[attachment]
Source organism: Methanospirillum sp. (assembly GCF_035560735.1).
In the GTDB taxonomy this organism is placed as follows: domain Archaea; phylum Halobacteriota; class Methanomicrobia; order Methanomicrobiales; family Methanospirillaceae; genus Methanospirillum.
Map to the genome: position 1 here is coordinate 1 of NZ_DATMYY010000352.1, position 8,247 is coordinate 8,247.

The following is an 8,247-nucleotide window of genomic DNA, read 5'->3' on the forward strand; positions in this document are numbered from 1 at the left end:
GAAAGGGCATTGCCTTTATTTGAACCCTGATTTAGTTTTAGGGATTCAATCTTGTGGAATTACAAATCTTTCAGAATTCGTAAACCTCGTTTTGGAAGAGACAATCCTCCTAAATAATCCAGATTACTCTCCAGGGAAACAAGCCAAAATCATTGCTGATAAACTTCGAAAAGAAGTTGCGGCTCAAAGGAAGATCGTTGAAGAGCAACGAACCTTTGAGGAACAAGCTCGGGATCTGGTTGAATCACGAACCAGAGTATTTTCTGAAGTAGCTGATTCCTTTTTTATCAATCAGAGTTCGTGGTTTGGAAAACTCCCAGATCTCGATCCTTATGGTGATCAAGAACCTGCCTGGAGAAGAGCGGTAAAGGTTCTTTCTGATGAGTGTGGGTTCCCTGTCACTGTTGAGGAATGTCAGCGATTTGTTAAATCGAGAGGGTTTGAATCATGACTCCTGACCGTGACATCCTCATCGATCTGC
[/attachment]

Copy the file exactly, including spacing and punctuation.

Source organism: Methanospirillum sp. (assembly GCF_035560735.1).
In the GTDB taxonomy this organism is placed as follows: domain Archaea; phylum Halobacteriota; class Methanomicrobia; order Methanomicrobiales; family Methanospirillaceae; genus Methanospirillum.
Map to the genome: position 1 here is coordinate 1 of NZ_DATMYY010000352.1, position 8,247 is coordinate 8,247.

The following is an 8,247-nucleotide window of genomic DNA, read 5'->3' on the forward strand; positions in this document are numbered from 1 at the left end:
GAAAGGGCATTGCCTTTATTTGAACCCTGATTTAGTTTTAGGGATTCAATCTTGTGGAATTACAAATCTTTCAGAATTCGTAAACCTCGTTTTGGAAGAGACAATCCTCCTAAATAATCCAGATTACTCTCCAGGGAAACAAGCCAAAATCATTGCTGATAAACTTCGAAAAGAAGTTGCGGCTCAAAGGAAGATCGTTGAAGAGCAACGAACCTTTGAGGAACAAGCTCGGGATCTGGTTGAATCACGAACCAGAGTATTTTCTGAAGTAGCTGATTCCTTTTTTATCAATCAGAGTTCGTGGTTTGGAAAACTCCCAGATCTCGATCCTTATGGTGATCAAGAACCTGCCTGGAGAAGAGCGGTAAAGGTTCTTTCTGATGAGTGTGGGTTCCCTGTCACTGTTGAGGAATGTCAGCGATTTGTTAAATCGAGAGGGTTTGAATCATGACTCCTGACCGTGACATCCTCATCGATCTGC